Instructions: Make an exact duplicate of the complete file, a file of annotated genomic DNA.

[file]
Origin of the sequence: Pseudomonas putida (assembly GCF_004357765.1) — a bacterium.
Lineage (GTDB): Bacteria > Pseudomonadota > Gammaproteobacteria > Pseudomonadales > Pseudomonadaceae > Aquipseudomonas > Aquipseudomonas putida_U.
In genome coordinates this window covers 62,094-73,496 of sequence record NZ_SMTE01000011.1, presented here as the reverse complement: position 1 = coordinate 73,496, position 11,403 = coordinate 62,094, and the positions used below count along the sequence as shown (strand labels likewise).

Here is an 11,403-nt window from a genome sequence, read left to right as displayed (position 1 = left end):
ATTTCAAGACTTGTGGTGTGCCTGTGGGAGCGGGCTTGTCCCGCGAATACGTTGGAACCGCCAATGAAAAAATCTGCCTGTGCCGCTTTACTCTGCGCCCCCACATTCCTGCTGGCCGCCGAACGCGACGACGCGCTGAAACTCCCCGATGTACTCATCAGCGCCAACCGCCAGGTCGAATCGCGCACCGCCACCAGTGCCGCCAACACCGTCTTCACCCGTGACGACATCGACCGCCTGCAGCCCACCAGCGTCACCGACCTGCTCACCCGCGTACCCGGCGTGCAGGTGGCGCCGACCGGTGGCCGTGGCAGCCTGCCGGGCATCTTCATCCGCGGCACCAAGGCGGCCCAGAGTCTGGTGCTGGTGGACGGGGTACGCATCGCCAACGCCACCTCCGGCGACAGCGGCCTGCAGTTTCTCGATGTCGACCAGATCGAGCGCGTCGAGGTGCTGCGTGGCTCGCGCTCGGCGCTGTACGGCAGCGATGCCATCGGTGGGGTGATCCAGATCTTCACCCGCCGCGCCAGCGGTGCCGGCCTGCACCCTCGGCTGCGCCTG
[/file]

Origin of the sequence: Pseudomonas putida (assembly GCF_004357765.1) — a bacterium.
Lineage (GTDB): Bacteria > Pseudomonadota > Gammaproteobacteria > Pseudomonadales > Pseudomonadaceae > Aquipseudomonas > Aquipseudomonas putida_U.
In genome coordinates this window covers 62,094-73,496 of sequence record NZ_SMTE01000011.1, presented here as the reverse complement: position 1 = coordinate 73,496, position 11,403 = coordinate 62,094, and the positions used below count along the sequence as shown (strand labels likewise).

Here is an 11,403-nt window from a genome sequence, read left to right as displayed (position 1 = left end):
ATTTCAAGACTTGTGGTGTGCCTGTGGGAGCGGGCTTGTCCCGCGAATACGTTGGAACCGCCAATGAAAAAATCTGCCTGTGCCGCTTTACTCTGCGCCCCCACATTCCTGCTGGCCGCCGAACGCGACGACGCGCTGAAACTCCCCGATGTACTCATCAGCGCCAACCGCCAGGTCGAATCGCGCACCGCCACCAGTGCCGCCAACACCGTCTTCACCCGTGACGACATCGACCGCCTGCAGCCCACCAGCGTCACCGACCTGCTCACCCGCGTACCCGGCGTGCAGGTGGCGCCGACCGGTGGCCGTGGCAGCCTGCCGGGCATCTTCATCCGCGGCACCAAGGCGGCCCAGAGTCTGGTGCTGGTGGACGGGGTACGCATCGCCAACGCCACCTCCGGCGACAGCGGCCTGCAGTTTCTCGATGTCGACCAGATCGAGCGCGTCGAGGTGCTGCGTGGCTCGCGCTCGGCGCTGTACGGCAGCGATGCCATCGGTGGGGTGATCCAGATCTTCACCCGCCGCGCCAGCGGTGCCGGCCTGCACCCTCGGCTGCGCCTG